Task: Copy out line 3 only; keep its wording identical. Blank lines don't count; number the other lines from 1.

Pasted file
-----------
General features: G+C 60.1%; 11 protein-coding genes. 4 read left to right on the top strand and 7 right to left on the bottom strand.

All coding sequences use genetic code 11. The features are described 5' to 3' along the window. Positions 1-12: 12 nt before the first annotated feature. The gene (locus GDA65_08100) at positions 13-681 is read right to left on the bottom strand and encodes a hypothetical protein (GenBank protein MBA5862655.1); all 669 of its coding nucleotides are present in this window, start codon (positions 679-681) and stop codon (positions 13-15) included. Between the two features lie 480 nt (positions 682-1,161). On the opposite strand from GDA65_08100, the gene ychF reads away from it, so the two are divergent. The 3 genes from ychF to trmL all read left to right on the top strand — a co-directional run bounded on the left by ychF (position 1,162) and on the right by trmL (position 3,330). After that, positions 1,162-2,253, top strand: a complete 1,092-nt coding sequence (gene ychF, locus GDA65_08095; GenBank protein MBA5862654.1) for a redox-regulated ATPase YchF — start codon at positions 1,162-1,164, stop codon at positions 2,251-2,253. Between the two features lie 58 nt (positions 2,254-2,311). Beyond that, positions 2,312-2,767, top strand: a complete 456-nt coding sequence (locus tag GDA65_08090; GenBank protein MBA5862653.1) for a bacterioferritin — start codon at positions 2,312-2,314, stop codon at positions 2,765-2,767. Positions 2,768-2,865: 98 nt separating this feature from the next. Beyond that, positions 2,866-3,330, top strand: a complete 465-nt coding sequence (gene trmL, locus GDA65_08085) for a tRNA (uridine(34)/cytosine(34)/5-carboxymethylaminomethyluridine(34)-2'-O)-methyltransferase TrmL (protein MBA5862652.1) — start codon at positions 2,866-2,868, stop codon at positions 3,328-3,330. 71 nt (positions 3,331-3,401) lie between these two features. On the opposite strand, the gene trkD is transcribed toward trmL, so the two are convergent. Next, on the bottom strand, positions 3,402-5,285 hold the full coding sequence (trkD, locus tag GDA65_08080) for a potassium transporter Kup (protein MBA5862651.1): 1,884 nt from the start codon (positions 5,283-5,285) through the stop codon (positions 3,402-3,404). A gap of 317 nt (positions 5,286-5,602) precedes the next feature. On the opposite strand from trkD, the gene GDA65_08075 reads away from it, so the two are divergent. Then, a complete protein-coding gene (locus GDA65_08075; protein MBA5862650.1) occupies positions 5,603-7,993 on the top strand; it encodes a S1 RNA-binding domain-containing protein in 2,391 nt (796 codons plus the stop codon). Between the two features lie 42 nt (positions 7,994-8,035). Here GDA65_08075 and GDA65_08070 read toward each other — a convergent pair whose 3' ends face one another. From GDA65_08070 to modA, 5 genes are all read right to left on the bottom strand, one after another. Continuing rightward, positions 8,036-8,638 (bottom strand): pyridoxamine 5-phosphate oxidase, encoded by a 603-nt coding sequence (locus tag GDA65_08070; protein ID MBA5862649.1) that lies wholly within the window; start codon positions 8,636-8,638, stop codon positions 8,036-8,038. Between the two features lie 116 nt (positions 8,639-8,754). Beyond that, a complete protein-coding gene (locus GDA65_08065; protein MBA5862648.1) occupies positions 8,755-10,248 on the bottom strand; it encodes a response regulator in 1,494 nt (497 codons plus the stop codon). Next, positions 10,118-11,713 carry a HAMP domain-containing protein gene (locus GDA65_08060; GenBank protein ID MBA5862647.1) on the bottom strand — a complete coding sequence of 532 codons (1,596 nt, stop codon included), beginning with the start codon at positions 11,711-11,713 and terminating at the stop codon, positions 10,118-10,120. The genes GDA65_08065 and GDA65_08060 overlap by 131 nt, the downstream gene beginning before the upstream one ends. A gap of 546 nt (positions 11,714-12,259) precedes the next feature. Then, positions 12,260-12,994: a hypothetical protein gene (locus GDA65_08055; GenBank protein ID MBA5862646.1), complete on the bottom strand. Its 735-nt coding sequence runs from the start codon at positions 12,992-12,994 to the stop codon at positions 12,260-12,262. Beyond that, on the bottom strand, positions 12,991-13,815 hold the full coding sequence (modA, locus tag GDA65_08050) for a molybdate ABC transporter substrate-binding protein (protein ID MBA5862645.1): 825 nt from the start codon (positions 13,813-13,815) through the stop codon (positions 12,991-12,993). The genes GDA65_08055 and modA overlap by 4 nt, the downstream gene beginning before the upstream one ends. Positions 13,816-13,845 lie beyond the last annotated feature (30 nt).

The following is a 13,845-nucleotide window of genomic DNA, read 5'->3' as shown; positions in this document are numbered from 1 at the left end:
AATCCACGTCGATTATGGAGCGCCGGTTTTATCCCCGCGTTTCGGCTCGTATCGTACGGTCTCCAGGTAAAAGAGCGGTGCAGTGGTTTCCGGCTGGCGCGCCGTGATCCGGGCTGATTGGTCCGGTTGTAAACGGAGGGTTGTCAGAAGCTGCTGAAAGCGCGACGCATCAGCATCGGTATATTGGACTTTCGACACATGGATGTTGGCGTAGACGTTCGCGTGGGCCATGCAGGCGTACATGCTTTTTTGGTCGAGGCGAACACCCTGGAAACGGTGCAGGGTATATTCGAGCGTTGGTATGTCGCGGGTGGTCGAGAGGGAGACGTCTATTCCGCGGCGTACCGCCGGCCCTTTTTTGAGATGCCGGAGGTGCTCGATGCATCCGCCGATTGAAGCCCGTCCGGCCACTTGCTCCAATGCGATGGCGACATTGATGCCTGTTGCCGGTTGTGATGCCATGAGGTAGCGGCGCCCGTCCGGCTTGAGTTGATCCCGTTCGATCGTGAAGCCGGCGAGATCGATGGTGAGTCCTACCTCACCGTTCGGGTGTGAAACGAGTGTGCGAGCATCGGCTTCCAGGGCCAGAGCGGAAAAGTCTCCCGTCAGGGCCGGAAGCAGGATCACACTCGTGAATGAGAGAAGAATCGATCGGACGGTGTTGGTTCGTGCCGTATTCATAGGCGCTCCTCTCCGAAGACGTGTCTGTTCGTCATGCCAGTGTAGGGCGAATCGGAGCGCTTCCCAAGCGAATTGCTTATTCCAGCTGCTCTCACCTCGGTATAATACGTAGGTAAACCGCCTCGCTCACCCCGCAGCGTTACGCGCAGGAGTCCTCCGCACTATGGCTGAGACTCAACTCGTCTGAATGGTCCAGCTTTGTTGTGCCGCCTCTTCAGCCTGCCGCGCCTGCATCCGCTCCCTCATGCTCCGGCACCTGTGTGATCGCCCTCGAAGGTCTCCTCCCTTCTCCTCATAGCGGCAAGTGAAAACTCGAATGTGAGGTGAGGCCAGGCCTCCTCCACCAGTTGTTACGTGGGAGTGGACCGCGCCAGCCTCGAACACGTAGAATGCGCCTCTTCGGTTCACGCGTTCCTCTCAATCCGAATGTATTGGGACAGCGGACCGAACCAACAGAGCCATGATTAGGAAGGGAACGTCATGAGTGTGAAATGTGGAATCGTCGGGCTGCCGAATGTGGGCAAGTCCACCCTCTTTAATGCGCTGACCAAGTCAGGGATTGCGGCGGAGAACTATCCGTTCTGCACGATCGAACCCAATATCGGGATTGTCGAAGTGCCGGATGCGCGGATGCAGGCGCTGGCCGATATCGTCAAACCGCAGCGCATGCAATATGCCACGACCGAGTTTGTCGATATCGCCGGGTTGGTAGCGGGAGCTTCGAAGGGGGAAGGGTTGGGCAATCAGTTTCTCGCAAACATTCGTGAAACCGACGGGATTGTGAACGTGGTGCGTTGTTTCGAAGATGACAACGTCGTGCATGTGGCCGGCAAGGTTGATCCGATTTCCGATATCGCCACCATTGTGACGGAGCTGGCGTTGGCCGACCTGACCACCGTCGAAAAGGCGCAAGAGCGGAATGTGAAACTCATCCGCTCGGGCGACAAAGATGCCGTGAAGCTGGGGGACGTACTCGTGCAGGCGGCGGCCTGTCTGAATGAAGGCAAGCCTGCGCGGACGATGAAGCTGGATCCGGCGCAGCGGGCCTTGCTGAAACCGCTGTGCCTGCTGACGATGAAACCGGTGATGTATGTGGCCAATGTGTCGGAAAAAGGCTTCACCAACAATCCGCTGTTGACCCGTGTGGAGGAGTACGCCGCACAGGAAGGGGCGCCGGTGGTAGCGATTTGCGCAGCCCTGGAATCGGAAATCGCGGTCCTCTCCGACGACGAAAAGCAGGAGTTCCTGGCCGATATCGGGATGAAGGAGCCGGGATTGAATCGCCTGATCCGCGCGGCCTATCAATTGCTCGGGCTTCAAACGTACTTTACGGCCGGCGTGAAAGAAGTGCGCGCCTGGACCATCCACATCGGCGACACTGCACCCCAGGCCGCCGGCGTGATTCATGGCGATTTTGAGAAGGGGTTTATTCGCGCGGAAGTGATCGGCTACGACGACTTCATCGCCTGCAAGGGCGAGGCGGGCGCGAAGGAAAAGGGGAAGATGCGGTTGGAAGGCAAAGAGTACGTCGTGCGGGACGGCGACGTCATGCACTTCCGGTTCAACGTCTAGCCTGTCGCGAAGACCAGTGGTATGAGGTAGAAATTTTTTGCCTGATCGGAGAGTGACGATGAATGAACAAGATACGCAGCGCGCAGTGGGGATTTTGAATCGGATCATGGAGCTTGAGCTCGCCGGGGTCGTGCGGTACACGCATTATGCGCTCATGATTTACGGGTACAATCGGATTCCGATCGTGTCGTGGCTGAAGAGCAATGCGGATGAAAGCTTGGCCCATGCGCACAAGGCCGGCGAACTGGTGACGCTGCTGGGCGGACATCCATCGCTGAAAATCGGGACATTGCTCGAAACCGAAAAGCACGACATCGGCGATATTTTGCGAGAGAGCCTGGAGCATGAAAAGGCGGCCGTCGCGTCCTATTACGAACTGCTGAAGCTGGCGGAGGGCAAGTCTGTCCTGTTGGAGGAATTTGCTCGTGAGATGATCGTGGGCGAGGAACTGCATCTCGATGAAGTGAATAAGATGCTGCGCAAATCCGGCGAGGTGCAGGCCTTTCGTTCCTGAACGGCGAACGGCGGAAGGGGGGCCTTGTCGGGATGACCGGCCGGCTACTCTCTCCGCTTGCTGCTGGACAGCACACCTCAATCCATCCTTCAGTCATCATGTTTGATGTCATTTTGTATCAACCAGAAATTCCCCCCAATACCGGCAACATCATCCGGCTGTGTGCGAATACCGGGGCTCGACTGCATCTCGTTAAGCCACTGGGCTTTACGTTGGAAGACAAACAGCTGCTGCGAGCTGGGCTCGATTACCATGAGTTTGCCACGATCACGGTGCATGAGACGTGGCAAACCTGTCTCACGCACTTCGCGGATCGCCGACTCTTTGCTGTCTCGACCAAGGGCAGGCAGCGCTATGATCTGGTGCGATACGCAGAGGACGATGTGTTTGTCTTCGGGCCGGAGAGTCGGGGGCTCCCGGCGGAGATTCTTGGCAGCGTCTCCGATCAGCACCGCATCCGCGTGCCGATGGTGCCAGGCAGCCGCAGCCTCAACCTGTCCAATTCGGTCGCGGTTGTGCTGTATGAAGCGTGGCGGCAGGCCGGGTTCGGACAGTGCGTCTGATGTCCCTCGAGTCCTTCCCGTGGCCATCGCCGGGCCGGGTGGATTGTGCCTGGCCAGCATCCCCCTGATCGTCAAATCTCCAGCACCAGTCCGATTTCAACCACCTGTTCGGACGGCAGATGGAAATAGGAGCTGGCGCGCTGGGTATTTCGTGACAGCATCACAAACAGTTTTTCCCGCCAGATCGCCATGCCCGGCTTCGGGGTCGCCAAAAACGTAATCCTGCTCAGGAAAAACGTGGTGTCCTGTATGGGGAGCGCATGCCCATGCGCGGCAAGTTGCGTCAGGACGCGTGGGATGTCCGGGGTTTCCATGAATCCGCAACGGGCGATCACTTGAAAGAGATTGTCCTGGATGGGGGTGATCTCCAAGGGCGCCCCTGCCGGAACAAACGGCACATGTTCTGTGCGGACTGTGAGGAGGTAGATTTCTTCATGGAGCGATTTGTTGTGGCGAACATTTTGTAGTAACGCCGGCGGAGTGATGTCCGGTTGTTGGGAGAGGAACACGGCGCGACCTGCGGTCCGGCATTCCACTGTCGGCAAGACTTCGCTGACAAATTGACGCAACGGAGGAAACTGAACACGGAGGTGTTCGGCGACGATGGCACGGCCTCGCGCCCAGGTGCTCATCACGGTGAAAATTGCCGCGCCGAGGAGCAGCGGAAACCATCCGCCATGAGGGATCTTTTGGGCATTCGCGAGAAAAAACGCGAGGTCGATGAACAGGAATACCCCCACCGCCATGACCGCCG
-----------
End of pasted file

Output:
The following is a 13,845-nucleotide window of genomic DNA, read 5'->3' as shown; positions in this document are numbered from 1 at the left end: